Friday, July 6, 2012

Race Relations

Film: La Joven (The Young One)
Format: DVD from NetFlix on kick-ass portable DVD player.

I’ve said before that the Holocaust is probably the most common topic of films on The List, and it may well be. Taken more broadly, though, I’d suggest that a plurality of films deal at some point and on some level with racism. Many of them do this overtly while others do this without intending to. Still others include racial tensions and issues only in retrospect, decades after their original release. Movies not intending to address the idea of racism still do, looked at with modern eyes. Luis Bunuel’s first English language film, La Joven (The Young One) is a film that tackles the idea of race head-on.

Traver (Bernie Hamilton) is on the run from small Southern town justice. He’s been accused of a rape he didn’t commit, but because he’s black, he’s guilty before proven innocent, and nobody is going to try very hard to prove him innocent. He winds up on an island that’s actually a hunting preserve. Little does he know that there are a couple of other people on the island with him.

The main person he’ll have to contend with is Miller (Zachary Scott), who acts as a sort of game warden. He has a handyman named Pee-Wee who lives in an adjacent cabin with his young granddaughter, Evalyn (Key Meersman). When the film starts, Pee-Wee has died, leaving Evvie without a family save for Miller. Miller is mildly abusive to the girl until he tells her to clean herself up and discovers that under the dirt and the messy hair, she is just on the verge of becoming a woman, something that will definitely come into play later.

And really, this is all the set up the film needs. Traver wants nothing more than to find some gasoline for the boat he stole and to get the hell away. Evvie is purely innocent, not having enough common sense or an idea of the world to not keep her mouth shut about anything, or to really understand much of anything. Miller suddenly finds himself in the position of being sexually attracted to the young girl. Miller finds out about Traver and can’t quite bring himself to believe that he didn’t take advantage of the girl—and there’s a sense that part of his anger over this is that he was thus denied her deflowering.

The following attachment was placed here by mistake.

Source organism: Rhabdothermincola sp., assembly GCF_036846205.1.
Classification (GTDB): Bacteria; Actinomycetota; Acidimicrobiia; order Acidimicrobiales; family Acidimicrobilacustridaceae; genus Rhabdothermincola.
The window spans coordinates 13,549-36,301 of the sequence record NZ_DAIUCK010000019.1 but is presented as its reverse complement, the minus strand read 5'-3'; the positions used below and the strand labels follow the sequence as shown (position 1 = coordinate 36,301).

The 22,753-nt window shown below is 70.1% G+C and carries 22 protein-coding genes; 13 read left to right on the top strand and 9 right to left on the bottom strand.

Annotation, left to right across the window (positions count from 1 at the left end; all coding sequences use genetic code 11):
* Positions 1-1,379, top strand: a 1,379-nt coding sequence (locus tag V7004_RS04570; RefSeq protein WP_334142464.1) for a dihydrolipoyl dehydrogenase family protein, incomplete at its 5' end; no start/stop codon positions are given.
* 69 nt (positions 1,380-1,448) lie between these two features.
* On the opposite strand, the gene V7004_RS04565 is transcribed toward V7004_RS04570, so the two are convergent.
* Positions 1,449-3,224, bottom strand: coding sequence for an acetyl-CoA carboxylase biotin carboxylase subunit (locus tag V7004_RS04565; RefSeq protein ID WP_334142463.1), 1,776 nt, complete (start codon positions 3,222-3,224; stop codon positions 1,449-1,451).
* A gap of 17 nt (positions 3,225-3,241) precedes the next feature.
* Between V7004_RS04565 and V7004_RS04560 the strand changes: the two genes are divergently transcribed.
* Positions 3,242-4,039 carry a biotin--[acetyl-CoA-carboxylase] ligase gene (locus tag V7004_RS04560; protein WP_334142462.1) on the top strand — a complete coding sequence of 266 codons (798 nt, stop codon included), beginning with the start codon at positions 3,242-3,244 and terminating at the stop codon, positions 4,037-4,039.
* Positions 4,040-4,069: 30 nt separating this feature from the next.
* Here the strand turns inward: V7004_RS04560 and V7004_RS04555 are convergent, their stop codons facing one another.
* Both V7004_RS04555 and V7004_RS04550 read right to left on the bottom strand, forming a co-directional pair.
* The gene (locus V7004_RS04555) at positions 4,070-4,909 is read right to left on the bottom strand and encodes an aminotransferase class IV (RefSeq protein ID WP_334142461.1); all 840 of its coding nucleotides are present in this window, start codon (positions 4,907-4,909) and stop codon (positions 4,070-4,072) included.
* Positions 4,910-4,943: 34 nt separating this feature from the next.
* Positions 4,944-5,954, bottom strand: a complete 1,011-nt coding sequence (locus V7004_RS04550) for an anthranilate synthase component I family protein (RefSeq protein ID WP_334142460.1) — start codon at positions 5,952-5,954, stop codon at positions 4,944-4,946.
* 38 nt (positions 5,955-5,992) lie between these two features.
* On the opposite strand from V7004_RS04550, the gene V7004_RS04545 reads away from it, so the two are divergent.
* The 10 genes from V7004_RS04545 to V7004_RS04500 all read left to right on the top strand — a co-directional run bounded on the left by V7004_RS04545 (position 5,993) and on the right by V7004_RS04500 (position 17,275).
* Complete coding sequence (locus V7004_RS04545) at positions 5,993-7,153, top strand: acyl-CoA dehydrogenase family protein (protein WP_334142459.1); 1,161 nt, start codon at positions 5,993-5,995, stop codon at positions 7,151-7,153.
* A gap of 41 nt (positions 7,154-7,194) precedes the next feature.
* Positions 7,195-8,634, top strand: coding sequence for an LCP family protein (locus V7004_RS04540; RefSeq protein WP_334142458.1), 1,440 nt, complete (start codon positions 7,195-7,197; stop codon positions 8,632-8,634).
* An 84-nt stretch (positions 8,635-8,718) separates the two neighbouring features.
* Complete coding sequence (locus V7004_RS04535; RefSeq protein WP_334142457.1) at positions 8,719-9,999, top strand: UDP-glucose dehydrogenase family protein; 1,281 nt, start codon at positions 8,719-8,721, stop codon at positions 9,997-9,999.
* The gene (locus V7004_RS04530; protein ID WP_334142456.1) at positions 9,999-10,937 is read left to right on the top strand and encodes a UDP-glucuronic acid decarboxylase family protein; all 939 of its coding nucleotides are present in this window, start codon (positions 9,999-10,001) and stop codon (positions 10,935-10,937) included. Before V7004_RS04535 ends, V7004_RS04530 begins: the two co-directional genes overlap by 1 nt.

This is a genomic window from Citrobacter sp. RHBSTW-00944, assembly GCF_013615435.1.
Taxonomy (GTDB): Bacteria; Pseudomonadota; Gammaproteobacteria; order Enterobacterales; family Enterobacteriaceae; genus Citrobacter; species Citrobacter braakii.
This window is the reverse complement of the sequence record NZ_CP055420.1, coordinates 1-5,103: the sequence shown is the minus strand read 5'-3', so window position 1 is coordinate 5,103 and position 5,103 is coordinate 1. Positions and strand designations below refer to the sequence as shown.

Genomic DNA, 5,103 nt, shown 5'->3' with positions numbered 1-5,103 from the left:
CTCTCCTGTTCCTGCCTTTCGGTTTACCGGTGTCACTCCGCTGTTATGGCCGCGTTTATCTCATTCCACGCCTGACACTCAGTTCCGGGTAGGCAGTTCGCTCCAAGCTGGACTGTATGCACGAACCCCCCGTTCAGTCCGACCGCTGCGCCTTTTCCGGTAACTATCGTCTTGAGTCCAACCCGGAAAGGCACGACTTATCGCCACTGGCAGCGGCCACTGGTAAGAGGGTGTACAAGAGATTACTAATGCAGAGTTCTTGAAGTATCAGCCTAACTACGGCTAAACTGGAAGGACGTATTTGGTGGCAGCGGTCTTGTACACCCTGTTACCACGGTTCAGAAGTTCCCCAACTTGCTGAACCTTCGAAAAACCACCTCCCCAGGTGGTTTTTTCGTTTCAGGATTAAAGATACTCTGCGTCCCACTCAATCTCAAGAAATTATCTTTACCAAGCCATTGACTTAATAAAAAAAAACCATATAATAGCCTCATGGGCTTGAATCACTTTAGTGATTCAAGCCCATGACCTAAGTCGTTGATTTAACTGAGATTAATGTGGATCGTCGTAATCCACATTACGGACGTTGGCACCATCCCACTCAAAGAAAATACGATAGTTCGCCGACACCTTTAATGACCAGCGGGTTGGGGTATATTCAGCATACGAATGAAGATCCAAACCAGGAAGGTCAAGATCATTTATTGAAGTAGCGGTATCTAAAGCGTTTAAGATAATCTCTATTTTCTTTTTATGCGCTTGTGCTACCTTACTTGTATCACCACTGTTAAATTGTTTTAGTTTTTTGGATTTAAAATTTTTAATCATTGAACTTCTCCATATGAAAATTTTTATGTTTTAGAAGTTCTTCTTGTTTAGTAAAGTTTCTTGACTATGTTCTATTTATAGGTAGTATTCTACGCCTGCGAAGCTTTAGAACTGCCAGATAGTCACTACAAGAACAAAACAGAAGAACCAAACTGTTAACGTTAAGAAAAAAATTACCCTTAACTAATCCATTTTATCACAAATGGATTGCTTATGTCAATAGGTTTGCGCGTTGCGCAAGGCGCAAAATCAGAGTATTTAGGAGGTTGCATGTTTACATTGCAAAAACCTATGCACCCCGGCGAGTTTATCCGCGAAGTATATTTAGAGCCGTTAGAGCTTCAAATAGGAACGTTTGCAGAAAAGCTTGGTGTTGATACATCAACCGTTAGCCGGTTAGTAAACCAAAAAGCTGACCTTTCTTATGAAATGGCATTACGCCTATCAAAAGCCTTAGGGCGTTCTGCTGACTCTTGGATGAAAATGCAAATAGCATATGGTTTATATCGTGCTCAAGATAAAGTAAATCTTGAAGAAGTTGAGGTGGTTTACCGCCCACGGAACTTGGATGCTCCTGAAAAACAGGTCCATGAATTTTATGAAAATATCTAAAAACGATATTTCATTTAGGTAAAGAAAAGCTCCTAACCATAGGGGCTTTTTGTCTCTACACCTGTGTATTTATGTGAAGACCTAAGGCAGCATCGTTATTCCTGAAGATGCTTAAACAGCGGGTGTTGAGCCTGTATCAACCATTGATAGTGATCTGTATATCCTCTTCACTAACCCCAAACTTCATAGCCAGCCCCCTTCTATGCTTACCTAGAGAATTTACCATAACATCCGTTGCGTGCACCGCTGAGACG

Things get complicated when a minister named Fleetwood (Claudio Brook) arrives from the mainland with the severely racist Jackson (Crahan Denton). Jackson finds out about Traver, convinces Miller of the man’s alleged crime, and this sets up the third act. Essentially, Reverend Fleetwood discovers Miller’s nocturnal actions with the girl and threatens, and this leads Miller to make a decision of not only what to do about Evvie, but what to do about Travers.

La Joven is Bunuel’s first film in English, and only one of two that he made. It is in many ways unlike a lot of his other films, with only some of his Freudian themes and his obvious foot fetish coming into play. In fact, I was rather surprised at the role of the church in this film. For many of Bunuel’s films, the church is portrayed as something neutral at best, and actively to be mocked in general. Here, though, the presence of Reverend Fleetwood is almost entirely positive. The man is the only one of the three white men on the island to see Traver as innocent on the face of things, and he is also the only one aside from Traver who seems to have the girl’s best interests at heart.

This is a thought-provoking film, or at least was for me. The issue of race here is central to the narrative, and it’s never unclear where Bunuel’s sympathies lie. Traver is depicted almost entirely positively. When he takes Miller’s gun and gasoline at the start of the film, he pays for it, being completely unwilling to steal it. In fact, when he first meets Evvie, he takes an apple from her and pays for it. We’re never put in a position of thinking that he’s guilty of the crime he is accused of—his innocence is never seriously called into question. It is not us who must be convinced of this at any time; instead, it is Miller who must be convinced that Traver is innocent of the crime.

I enjoyed this film quite a bit. It’s not at all what I was expecting from Luis Bunuel, but I found a lot here to recommend the film in general. Key Meersman’s Evvie is probably the film’s weakest point; she’s frequently a bit wooden in her acting, which can be put down to her age and her inexperience. Zachary Scott and Bernie Hamilton form the real emotional center of the film, though (despite the name of the film indicating that the girl is really the focus), and both of them are excellent.

This might be the Bunuel film to see for those who aren’t really fans of Bunuel. His supporters might find themselves somewhat adrift in the film as it proceeds, but for the non-surrealist fan who wants to beef up the old resume, this is a worthy addition.

Why to watch La Joven: A new take on racism and sexuality.
Why not to watch: It’s less Bunuel than most Bunuel.

2 comments:

  1. When I saw the church man appear I was so certain that the child abuse and racistic bigotry would get another notch. Instead he is outright decent. This is such a departure from Bunuel's previous stand with the church that it took me completely by surprise.

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    1. Yeah, this is the least Bunuel film of his that I've seen. It also might be one of my favorites.

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